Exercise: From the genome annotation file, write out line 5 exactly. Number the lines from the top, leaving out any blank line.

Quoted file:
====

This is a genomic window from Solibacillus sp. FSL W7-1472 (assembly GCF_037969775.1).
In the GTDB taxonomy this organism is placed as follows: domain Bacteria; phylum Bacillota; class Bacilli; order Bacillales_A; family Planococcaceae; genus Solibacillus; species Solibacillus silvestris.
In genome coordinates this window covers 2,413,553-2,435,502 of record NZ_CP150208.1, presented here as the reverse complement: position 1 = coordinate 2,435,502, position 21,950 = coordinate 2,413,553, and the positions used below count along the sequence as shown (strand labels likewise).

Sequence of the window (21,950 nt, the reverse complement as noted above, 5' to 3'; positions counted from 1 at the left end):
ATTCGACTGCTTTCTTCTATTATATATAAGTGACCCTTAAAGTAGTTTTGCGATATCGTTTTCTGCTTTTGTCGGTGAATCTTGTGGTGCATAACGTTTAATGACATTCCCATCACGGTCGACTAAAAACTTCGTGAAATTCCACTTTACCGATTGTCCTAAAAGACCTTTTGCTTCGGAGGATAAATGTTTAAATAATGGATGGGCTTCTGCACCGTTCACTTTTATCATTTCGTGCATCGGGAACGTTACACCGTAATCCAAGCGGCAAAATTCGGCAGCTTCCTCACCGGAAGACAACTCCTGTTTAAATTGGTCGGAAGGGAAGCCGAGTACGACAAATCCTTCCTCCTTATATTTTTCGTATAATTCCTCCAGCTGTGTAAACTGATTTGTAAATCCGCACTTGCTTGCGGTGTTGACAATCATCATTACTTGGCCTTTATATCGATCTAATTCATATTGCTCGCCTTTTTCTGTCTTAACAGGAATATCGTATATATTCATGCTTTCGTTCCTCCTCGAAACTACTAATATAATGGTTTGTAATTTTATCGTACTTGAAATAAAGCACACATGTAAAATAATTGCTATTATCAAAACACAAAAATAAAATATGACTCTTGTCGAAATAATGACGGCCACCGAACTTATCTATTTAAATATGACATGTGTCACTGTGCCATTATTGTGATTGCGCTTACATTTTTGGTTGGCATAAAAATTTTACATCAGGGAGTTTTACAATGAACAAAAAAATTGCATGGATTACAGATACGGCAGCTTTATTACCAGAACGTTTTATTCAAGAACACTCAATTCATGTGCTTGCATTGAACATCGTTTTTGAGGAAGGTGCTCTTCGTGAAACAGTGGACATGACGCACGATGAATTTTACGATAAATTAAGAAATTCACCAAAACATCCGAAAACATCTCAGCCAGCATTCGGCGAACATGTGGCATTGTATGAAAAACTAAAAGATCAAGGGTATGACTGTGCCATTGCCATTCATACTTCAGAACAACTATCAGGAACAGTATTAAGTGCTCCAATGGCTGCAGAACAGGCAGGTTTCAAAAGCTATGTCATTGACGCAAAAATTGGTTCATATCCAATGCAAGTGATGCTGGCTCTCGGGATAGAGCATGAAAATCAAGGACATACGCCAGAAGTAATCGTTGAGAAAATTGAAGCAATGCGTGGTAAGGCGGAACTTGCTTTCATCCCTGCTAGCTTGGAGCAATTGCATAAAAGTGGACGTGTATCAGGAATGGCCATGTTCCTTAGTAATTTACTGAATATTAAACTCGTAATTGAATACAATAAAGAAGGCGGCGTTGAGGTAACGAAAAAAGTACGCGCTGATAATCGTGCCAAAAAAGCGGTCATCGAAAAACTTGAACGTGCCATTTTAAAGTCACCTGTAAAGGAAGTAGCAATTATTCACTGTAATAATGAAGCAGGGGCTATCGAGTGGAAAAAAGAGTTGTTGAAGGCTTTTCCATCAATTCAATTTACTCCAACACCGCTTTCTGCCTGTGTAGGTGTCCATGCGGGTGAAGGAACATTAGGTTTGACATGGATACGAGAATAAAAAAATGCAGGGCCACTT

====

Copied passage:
ATTCGACTGCTTTCTTCTATTATATATAAGTGACCCTTAAAGTAGTTTTGCGATATCGTTTTCTGCTTTTGTCGGTGAATCTTGTGGTGCATAACGTTTAATGACATTCCCATCACGGTCGACTAAAAACTTCGTGAAATTCCACTTTACCGATTGTCCTAAAAGACCTTTTGCTTCGGAGGATAAATGTTTAAATAATGGATGGGCTTCTGCACCGTTCACTTTTATCATTTCGTGCATCGGGAACGTTACACCGTAATCCAAGCGGCAAAATTCGGCAGCTTCCTCACCGGAAGACAACTCCTGTTTAAATTGGTCGGAAGGGAAGCCGAGTACGACAAATCCTTCCTCCTTATATTTTTCGTATAATTCCTCCAGCTGTGTAAACTGATTTGTAAATCCGCACTTGCTTGCGGTGTTGACAATCATCATTACTTGGCCTTTATATCGATCTAATTCATATTGCTCGCCTTTTTCTGTCTTAACAGGAATATCGTATATATTCATGCTTTCGTTCCTCCTCGAAACTACTAATATAATGGTTTGTAATTTTATCGTACTTGAAATAAAGCACACATGTAAAATAATTGCTATTATCAAAACACAAAAATAAAATATGACTCTTGTCGAAATAATGACGGCCACCGAACTTATCTATTTAAATATGACATGTGTCACTGTGCCATTATTGTGATTGCGCTTACATTTTTGGTTGGCATAAAAATTTTACATCAGGGAGTTTTACAATGAACAAAAAAATTGCATGGATTACAGATACGGCAGCTTTATTACCAGAACGTTTTATTCAAGAACACTCAATTCATGTGCTTGCATTGAACATCGTTTTTGAGGAAGGTGCTCTTCGTGAAACAGTGGACATGACGCACGATGAATTTTACGATAAATTAAGAAATTCACCAAAACATCCGAAAACATCTCAGCCAGCATTCGGCGAACATGTGGCATTGTATGAAAAACTAAAAGATCAAGGGTATGACTGTGCCATTGCCATTCATACTTCAGAACAACTATCAGGAACAGTATTAAGTGCTCCAATGGCTGCAGAACAGGCAGGTTTCAAAAGCTATGTCATTGACGCAAAAATTGGTTCATATCCAATGCAAGTGATGCTGGCTCTCGGGATAGAGCATGAAAATCAAGGACATACGCCAGAAGTAATCGTTGAGAAAATTGAAGCAATGCGTGGTAAGGCGGAACTTGCTTTCATCCCTGCTAGCTTGGAGCAATTGCATAAAAGTGGACGTGTATCAGGAATGGCCATGTTCCTTAGTAATTTACTGAATATTAAACTCGTAATTGAATACAATAAAGAAGGCGGCGTTGAGGTAACGAAAAAAGTACGCGCTGATAATCGTGCCAAAAAAGCGGTCATCGAAAAACTTGAACGTGCCATTTTAAAGTCACCTGTAAAGGAAGTAGCAATTATTCACTGTAATAATGAAGCAGGGGCTATCGAGTGGAAAAAAGAGTTGTTGAAGGCTTTTCCATCAATTCAATTTACTCCAACACCGCTTTCTGCCTGTGTAGGTGTCCATGCGGGTGAAGGAACATTAGGTTTGACATGGATACGAGAATAAAAAAATGCAGGGCCACTT